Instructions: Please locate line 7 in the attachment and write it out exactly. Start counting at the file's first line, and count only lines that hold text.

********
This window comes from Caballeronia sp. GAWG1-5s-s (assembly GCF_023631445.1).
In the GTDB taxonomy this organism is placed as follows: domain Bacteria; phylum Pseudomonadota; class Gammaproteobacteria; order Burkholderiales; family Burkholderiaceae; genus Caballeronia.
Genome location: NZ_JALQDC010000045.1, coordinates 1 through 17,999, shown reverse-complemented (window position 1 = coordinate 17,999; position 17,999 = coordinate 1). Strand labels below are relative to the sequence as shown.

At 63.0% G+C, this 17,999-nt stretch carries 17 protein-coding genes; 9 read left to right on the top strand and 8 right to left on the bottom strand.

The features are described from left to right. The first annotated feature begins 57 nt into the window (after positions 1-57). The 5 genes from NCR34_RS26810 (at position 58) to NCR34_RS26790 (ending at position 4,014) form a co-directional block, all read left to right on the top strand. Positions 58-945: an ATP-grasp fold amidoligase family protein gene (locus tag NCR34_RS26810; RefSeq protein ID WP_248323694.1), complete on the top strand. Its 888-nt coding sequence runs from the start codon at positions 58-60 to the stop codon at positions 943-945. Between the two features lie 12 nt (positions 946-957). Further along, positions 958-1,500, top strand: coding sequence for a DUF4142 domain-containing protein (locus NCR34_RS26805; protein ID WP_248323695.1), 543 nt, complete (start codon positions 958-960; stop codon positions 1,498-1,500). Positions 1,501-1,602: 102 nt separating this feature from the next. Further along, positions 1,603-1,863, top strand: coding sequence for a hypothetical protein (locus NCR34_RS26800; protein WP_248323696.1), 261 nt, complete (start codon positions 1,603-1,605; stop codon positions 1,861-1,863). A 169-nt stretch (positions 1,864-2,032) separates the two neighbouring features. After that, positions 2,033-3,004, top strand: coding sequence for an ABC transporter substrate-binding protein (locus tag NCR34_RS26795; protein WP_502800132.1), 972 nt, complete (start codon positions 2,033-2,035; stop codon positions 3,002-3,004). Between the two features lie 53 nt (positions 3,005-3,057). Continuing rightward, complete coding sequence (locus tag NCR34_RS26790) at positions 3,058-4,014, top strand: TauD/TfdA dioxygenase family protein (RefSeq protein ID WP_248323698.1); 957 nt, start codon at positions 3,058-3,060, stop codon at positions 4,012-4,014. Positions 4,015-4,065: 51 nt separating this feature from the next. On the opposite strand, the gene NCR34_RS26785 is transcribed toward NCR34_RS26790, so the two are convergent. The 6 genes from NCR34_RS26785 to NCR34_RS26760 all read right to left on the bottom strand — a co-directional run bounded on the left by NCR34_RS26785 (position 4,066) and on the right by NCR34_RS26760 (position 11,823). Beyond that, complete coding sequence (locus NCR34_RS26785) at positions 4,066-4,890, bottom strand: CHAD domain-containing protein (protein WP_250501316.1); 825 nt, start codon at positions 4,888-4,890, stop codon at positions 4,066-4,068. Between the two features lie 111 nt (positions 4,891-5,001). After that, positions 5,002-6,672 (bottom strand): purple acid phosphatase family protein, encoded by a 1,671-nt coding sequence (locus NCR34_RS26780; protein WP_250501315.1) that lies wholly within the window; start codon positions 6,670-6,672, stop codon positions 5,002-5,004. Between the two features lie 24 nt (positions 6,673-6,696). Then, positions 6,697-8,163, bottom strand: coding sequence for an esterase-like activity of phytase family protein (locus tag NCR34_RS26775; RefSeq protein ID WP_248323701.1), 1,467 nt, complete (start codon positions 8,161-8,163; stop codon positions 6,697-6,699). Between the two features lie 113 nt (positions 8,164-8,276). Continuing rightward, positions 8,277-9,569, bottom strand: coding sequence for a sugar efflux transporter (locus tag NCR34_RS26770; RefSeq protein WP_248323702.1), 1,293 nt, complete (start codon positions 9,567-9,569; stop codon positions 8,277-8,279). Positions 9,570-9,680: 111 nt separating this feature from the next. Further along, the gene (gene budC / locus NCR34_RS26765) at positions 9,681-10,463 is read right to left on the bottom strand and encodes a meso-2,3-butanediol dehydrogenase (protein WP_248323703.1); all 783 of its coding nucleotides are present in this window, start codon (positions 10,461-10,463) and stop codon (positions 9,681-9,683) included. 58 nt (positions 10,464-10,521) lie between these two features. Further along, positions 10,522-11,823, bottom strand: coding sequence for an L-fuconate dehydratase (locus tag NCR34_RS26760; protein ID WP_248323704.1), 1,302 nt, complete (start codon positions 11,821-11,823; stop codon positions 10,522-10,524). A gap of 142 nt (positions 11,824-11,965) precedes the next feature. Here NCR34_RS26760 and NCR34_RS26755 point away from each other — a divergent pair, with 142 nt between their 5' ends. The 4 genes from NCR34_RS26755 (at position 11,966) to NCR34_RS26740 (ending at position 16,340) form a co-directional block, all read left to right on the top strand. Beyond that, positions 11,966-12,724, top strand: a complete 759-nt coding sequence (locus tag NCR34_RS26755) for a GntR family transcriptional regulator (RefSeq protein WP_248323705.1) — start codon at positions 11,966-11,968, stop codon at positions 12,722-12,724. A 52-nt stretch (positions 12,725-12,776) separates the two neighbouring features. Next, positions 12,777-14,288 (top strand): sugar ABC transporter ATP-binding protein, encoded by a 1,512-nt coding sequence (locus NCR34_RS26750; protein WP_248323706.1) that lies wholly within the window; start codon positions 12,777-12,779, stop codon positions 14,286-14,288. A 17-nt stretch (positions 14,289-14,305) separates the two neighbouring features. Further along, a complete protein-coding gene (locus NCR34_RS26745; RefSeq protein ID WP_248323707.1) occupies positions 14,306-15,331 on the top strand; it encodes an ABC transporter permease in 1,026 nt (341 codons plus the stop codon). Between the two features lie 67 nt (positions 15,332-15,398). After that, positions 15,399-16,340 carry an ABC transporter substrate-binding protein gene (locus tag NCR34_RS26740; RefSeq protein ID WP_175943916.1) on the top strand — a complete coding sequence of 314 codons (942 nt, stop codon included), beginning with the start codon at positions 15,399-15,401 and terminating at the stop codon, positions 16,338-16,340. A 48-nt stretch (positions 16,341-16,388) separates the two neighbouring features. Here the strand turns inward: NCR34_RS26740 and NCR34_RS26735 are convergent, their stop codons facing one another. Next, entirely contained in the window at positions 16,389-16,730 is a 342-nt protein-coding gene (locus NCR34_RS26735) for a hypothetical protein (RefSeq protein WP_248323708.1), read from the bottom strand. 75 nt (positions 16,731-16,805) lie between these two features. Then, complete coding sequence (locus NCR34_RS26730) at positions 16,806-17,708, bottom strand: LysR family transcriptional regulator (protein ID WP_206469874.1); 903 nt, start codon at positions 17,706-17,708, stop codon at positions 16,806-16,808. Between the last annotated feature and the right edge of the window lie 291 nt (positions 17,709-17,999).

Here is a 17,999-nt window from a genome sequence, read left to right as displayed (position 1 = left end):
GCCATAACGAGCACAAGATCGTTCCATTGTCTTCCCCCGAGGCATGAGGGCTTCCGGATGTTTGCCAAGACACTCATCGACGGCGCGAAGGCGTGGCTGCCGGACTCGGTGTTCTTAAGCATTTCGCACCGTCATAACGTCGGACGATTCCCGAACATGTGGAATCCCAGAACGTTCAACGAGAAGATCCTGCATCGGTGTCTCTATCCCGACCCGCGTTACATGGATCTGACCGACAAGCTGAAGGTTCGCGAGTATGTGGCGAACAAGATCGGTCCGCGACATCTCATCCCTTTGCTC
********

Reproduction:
GCCATAACGAGCACAAGATCGTTCCATTGTCTTCCCCCGAGGCATGAGGGCTTCCGGATGTTTGCCAAGACACTCATCGACGGCGCGAAGGCGTGGCTGCCGGACTCGGTGTTCTTAAGCATTTCGCACCGTCATAACGTCGGACGATTCCCGAACATGTGGAATCCCAGAACGTTCAACGAGAAGATCCTGCATCGGTGTCTCTATCCCGACCCGCGTTACATGGATCTGACCGACAAGCTGAAGGTTCGCGAGTATGTGGCGAACAAGATCGGTCCGCGACATCTCATCCCTTTGCTC